The concept of resilience is now widely adopted across academic and policy debates as a way of reducing societys vulnerability to threats posed by natural and human induced hazards. The resilient city is a comparatively new term, but is now increasingly used in disaster related literature and policy documents. However, its theoretical base is less well developed. The resilient city can be dened in different ways. One such denition is that it is a sustainable network of physical systems (constructed and natural environmental components) and human communities (Godschalk, 2003). It can be further elaborated by identifying physical systems as built roads, buildings, infrastructure, communications, and energy facilities as well as waterways, soils, topography, geology, and other natural systems. Built environment acts as the core in every city and facilitates the everyday life of human beings. Any destruction to the built environment disturbs the functioning of the human society, and economic and social development of the country due to its strong connection with the human activities. Thus, achieving a resilient built environment is of paramount importance in achieving resilient cities. Local governments are the institutional level closest to the citizens and to their communities. They play the rst role in responding to crises and emergencies and in attending to the needs of their constituencies. They deliver essential services to their citizens (health, education, transport, water, etc.), which need to be made resilient to disasters. There is a need for national governments, local government associations, international, regional and civil society organisations, donors, the private sector, academia and professional associations, as well as every citizen to engage in the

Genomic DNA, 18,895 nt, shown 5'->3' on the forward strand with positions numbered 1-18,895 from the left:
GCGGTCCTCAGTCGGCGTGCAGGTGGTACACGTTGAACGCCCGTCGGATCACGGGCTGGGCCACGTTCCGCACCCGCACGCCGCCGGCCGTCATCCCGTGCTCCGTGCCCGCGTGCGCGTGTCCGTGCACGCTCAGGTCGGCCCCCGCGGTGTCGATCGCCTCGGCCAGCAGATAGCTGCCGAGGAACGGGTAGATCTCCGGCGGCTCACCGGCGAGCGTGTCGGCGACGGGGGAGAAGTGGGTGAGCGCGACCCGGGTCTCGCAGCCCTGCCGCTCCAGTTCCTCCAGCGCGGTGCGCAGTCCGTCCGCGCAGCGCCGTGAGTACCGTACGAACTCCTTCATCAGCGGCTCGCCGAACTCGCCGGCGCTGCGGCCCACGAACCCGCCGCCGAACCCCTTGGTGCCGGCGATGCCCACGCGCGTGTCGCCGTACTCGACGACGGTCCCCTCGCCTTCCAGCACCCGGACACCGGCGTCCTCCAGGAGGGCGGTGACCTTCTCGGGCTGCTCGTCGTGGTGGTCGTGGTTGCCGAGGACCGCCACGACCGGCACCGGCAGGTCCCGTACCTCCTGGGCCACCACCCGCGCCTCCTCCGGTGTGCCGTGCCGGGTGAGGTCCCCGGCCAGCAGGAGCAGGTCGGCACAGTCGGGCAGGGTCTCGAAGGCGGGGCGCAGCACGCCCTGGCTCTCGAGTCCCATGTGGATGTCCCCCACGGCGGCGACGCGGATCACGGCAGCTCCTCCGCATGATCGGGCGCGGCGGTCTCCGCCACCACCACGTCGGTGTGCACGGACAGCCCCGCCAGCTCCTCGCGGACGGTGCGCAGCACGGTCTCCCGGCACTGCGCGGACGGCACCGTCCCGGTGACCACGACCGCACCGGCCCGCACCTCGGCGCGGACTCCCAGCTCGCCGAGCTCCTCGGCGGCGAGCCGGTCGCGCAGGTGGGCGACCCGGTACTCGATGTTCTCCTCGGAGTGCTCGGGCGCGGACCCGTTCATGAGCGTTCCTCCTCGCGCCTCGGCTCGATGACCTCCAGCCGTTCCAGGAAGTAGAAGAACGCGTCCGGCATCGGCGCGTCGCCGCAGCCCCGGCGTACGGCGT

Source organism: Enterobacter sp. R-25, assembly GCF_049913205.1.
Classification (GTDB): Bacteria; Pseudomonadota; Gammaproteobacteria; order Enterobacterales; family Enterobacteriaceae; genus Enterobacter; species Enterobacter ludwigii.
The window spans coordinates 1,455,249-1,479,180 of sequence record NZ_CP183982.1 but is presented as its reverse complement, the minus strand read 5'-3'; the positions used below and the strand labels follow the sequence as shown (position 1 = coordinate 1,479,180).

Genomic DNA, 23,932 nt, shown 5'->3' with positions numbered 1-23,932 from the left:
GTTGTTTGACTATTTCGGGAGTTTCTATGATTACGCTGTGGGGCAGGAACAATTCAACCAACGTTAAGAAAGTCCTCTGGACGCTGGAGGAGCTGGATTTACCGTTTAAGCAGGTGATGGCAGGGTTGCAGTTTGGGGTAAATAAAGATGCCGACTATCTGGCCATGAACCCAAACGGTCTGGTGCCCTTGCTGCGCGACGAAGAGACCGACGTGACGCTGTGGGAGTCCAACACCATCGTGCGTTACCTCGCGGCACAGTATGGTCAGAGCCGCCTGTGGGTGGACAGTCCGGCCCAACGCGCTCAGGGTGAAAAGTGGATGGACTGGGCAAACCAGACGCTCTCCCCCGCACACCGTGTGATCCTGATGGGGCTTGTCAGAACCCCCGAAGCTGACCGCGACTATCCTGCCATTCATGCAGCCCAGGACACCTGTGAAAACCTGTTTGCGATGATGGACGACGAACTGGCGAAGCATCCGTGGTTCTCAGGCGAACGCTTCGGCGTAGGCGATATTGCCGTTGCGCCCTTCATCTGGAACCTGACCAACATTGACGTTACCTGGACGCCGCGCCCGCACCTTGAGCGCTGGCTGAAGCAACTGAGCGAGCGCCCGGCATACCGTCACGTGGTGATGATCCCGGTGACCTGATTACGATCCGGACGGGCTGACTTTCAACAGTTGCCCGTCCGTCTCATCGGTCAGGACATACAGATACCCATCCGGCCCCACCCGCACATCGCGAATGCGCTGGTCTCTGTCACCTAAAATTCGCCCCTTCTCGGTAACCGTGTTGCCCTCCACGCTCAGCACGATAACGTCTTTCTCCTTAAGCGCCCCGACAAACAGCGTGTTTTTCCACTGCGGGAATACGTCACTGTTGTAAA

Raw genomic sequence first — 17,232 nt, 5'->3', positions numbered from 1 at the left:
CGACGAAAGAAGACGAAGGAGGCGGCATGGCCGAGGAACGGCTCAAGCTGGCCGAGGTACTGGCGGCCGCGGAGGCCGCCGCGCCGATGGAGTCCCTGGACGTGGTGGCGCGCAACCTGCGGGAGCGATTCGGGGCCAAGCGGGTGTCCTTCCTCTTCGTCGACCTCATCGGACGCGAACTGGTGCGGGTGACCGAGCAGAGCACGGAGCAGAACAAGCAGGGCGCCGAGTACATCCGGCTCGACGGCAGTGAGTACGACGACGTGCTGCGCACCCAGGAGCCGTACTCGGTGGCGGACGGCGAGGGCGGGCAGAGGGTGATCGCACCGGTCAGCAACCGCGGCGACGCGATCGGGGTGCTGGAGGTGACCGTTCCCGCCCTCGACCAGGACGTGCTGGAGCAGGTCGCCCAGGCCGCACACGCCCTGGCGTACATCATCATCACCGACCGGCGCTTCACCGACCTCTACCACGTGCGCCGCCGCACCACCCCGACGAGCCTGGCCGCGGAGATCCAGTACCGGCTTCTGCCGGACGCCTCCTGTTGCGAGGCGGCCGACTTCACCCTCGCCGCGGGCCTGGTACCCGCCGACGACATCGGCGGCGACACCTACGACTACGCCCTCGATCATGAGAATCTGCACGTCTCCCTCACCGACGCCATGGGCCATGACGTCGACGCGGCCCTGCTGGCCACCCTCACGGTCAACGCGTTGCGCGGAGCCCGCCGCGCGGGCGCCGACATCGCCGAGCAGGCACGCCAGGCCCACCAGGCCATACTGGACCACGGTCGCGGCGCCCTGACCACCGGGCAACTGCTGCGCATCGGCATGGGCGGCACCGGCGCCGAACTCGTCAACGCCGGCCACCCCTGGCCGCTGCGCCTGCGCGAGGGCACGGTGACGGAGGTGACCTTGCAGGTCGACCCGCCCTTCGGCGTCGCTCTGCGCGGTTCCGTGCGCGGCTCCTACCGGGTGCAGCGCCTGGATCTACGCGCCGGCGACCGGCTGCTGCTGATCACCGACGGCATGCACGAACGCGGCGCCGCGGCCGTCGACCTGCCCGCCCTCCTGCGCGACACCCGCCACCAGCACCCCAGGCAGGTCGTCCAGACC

International Journal of Disaster Resilience in the Built Environment Vol. 4 No. 1, 2013 pp. 5-8 q Emerald Group Publishing Limited 1759-5908 DOI 10.1108/17595901311299035